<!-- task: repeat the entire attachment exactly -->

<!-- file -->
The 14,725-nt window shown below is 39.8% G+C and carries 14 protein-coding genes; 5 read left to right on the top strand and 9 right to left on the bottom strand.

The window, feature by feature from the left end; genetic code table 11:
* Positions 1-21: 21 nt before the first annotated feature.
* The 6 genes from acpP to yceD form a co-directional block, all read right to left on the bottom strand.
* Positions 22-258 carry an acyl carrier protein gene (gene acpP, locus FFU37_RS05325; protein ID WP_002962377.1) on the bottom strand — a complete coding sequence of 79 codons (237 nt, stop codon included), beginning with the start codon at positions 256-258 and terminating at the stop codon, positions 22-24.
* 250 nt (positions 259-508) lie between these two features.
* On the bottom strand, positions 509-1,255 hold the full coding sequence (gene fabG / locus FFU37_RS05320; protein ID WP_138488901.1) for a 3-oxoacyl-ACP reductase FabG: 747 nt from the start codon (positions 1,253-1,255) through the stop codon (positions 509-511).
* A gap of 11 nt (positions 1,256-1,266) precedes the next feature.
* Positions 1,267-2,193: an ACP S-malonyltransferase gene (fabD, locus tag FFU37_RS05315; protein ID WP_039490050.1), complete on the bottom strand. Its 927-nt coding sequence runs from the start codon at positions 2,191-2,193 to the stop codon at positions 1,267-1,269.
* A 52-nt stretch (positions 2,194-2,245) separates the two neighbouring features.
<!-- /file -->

The 14,725-nt window shown below is 39.8% G+C and carries 14 protein-coding genes; 5 read left to right on the top strand and 9 right to left on the bottom strand.

The window, feature by feature from the left end; genetic code table 11:
* Positions 1-21: 21 nt before the first annotated feature.
* The 6 genes from acpP to yceD form a co-directional block, all read right to left on the bottom strand.
* Positions 22-258 carry an acyl carrier protein gene (gene acpP, locus FFU37_RS05325; protein ID WP_002962377.1) on the bottom strand — a complete coding sequence of 79 codons (237 nt, stop codon included), beginning with the start codon at positions 256-258 and terminating at the stop codon, positions 22-24.
* 250 nt (positions 259-508) lie between these two features.
* On the bottom strand, positions 509-1,255 hold the full coding sequence (gene fabG / locus FFU37_RS05320; protein ID WP_138488901.1) for a 3-oxoacyl-ACP reductase FabG: 747 nt from the start codon (positions 1,253-1,255) through the stop codon (positions 509-511).
* A gap of 11 nt (positions 1,256-1,266) precedes the next feature.
* Positions 1,267-2,193: an ACP S-malonyltransferase gene (fabD, locus tag FFU37_RS05315; protein ID WP_039490050.1), complete on the bottom strand. Its 927-nt coding sequence runs from the start codon at positions 2,191-2,193 to the stop codon at positions 1,267-1,269.
* A 52-nt stretch (positions 2,194-2,245) separates the two neighbouring features.